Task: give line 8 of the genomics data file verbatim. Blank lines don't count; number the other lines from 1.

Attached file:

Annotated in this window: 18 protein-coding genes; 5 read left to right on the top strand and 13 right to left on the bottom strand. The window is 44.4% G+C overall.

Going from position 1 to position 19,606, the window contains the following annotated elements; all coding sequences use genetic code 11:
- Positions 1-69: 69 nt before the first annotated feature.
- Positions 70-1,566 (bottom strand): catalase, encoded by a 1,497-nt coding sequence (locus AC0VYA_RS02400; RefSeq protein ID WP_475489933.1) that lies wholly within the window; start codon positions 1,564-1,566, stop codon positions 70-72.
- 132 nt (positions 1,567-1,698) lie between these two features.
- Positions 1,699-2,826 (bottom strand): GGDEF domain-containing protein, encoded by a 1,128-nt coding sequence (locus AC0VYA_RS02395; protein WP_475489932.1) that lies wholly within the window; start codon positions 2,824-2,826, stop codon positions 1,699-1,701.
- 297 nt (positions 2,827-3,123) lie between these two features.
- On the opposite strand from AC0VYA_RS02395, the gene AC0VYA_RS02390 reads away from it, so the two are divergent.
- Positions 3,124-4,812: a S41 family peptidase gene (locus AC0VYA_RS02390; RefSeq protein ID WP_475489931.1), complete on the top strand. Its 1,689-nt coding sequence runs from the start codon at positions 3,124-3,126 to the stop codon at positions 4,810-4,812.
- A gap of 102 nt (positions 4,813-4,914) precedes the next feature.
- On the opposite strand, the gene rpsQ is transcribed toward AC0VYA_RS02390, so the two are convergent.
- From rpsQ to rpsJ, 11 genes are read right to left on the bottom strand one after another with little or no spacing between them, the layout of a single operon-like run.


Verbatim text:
- On the opposite strand from AC0VYA_RS02395, the gene AC0VYA_RS02390 reads away from it, so the two are divergent.